FDA Releases Draft Guidance on Benefit-Risk Determinations for Devices
On Thursday, September 6th, the FDA released a new draft guidance regarding benefit-risk determinations in medical device premarket approval applications (PMAs), De Novo requests, and humanitarian device exemption (HDE) applications.
Uncertainty in Premarket Decisions
Medical devices are required to demonstrate a “reasonable” assurance of safety and effectiveness; an “absolute” assurance of safety and effectiveness is not required because there are typically at least some uncertainty concerning the benefits and risks of any given medical device. This uncertainty can be related to the type, magnitude, duration, or frequency of the device’s benefits or risks.
FDA considers several factors when determining the appropriate level of uncertainty for medical devices, including:
- The extent of the probable benefits of the device
- The extent of the probable risks of the device
- The extent of uncertainty regarding the benefit-risk profile of alternative treatments
- Patient perspectives on uncertainty, risks, and benefits (when available)
- The extent of the public health need
- The ability to gather extensive clinical evidence
- The ability to resolve remaining uncertainty postmarket
- Effectiveness of postmarket mitigations
- The type of decision being made (HDE application vs. PMA, etc.)
- The probable benefits of earlier patient access to the device
In the draft guidance, FDA states that it’s “consideration of these factors is intended to be pragmatic, context-dependent (considered in the context of the relevant non-clinical and/or clinical information about the device, e.g., information about the device’s mechanism of action and modes of failure), and consistent with FDA’s statutory and regulatory authorities and requirements.”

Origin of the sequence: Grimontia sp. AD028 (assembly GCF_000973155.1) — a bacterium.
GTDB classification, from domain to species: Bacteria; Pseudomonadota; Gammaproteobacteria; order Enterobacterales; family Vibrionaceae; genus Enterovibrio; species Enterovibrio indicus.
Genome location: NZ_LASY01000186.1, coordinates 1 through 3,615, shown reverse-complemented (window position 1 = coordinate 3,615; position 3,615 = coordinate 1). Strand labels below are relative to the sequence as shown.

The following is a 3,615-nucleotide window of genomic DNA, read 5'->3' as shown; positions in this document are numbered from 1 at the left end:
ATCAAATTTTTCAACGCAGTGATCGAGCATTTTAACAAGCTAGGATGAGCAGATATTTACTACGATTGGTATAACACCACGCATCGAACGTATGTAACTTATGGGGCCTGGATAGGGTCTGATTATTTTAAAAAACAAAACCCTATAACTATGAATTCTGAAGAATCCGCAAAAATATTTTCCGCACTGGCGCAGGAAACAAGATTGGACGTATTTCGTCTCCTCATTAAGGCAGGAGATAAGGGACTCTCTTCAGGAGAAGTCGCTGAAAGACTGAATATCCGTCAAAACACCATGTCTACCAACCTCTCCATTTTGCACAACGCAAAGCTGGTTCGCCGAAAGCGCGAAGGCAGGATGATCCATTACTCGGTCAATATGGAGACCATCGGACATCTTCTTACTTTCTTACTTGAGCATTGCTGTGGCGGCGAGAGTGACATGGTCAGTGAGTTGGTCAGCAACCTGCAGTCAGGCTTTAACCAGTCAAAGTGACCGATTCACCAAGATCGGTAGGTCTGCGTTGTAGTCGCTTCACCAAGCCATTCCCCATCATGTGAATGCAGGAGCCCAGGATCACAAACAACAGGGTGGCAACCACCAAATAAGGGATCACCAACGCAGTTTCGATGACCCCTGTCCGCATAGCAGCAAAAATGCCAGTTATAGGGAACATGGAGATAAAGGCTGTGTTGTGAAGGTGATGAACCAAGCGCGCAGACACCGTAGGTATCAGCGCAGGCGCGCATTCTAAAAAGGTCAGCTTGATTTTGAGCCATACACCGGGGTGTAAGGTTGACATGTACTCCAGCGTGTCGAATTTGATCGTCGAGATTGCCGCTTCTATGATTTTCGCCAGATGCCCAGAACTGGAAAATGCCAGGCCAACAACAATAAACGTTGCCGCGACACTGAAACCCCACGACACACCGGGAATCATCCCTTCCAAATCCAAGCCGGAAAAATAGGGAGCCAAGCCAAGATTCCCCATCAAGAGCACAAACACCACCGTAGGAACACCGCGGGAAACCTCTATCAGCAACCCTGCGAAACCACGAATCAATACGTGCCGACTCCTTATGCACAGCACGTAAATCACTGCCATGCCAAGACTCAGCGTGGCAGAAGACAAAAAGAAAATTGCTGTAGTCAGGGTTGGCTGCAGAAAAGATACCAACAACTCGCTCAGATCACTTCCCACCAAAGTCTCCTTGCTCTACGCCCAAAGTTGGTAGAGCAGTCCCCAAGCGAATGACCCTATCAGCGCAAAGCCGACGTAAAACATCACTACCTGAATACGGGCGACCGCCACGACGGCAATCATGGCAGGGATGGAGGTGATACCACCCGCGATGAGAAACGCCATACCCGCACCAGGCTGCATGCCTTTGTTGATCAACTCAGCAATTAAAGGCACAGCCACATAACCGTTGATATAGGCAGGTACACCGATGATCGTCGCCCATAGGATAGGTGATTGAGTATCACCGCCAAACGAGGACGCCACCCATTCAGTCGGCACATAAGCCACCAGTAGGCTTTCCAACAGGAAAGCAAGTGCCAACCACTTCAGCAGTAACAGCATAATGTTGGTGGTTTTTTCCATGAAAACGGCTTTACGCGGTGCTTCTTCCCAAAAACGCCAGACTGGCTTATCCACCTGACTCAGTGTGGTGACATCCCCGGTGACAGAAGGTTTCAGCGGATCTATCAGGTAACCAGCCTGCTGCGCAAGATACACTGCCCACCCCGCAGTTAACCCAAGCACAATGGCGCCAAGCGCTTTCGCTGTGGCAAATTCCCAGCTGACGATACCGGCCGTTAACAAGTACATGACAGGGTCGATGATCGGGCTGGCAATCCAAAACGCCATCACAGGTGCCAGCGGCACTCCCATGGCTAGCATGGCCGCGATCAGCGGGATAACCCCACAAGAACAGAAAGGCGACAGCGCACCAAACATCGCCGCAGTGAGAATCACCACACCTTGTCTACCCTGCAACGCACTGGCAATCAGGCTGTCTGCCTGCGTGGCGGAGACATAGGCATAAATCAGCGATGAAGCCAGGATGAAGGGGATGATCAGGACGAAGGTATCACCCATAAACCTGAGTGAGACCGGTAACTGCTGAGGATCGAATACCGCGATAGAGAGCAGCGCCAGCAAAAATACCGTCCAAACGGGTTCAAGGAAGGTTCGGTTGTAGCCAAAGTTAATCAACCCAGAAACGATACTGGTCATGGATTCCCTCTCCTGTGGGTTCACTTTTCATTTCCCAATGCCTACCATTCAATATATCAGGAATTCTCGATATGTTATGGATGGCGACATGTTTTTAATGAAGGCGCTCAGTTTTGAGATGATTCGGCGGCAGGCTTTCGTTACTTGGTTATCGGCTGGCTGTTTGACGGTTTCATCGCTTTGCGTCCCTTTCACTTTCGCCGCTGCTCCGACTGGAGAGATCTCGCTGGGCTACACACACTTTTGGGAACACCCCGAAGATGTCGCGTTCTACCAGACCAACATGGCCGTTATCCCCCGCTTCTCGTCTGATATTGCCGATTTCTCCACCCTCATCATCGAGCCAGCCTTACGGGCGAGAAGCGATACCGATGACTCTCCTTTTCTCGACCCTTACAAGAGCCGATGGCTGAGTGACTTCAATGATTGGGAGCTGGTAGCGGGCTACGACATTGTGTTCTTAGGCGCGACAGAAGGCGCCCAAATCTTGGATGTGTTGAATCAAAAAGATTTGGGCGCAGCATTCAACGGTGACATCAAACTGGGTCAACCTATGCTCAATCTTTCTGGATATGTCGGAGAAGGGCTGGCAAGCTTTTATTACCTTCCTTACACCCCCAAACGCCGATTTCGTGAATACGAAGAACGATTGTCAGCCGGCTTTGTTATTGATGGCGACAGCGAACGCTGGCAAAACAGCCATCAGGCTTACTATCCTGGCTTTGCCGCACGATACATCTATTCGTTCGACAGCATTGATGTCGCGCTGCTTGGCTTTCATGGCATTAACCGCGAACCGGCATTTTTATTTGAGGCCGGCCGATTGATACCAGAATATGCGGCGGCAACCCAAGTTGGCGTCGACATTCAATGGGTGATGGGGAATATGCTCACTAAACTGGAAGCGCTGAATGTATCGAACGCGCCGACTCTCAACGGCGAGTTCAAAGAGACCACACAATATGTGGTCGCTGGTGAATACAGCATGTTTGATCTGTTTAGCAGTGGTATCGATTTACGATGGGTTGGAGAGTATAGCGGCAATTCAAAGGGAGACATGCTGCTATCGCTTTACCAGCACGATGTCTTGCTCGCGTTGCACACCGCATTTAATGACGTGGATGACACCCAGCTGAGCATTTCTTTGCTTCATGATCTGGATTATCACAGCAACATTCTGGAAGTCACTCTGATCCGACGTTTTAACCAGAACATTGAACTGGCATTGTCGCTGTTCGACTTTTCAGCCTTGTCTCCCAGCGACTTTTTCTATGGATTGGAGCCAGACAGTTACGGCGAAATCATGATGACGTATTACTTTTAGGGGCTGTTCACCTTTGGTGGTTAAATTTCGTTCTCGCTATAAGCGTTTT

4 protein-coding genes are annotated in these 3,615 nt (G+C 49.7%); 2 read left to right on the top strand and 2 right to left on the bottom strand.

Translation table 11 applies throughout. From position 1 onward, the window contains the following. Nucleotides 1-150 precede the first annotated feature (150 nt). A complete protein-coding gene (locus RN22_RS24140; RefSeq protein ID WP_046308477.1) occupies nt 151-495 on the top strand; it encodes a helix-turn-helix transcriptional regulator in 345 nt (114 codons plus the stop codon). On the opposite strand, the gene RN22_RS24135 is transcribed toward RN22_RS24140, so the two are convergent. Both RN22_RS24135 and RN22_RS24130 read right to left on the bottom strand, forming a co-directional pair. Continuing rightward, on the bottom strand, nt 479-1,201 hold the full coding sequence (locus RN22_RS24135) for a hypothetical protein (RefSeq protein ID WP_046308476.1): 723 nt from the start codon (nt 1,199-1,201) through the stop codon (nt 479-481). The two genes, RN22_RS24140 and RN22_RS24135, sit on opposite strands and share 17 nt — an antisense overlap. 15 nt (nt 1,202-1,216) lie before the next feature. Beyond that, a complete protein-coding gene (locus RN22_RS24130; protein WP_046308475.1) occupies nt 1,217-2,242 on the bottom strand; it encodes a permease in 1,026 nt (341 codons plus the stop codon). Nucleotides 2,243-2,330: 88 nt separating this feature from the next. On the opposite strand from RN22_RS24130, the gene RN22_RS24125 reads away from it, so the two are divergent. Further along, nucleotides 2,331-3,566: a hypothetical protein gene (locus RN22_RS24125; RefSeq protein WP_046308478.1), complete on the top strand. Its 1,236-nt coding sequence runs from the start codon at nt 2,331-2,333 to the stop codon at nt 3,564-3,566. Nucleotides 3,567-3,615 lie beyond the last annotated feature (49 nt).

Applications & Examples
A greater level of uncertainty may be acceptable for certain types of devices, such as breakthrough devices subject to PMA and devices for small patient populations subject to PMA. Although approval still depends on the totality of valid scientific evidence, the FDA may accept greater uncertainty for devices where probable public health benefits outweigh the probable risks. This is particularly applicable when it is possible to collect additional information in a postmarket setting rather than a premarket setting.
However, according to the draft guidance, “in some cases, resolving or reducing the extent of uncertainty postmarket may not be warranted. For example, the HDE pathway accepts greater uncertainty premarket because the FD&C Act does not require a demonstration of a reasonable assurance of effectiveness; further, the FD&C Act does not require data collection on device effectiveness postmarket.”
Other examples where reducing or resolving uncertainty postmarket may not be necessary include cases where:
- Patient risk is minimal
- Postmarket data collection is not feasible
- The extent of uncertainty is small.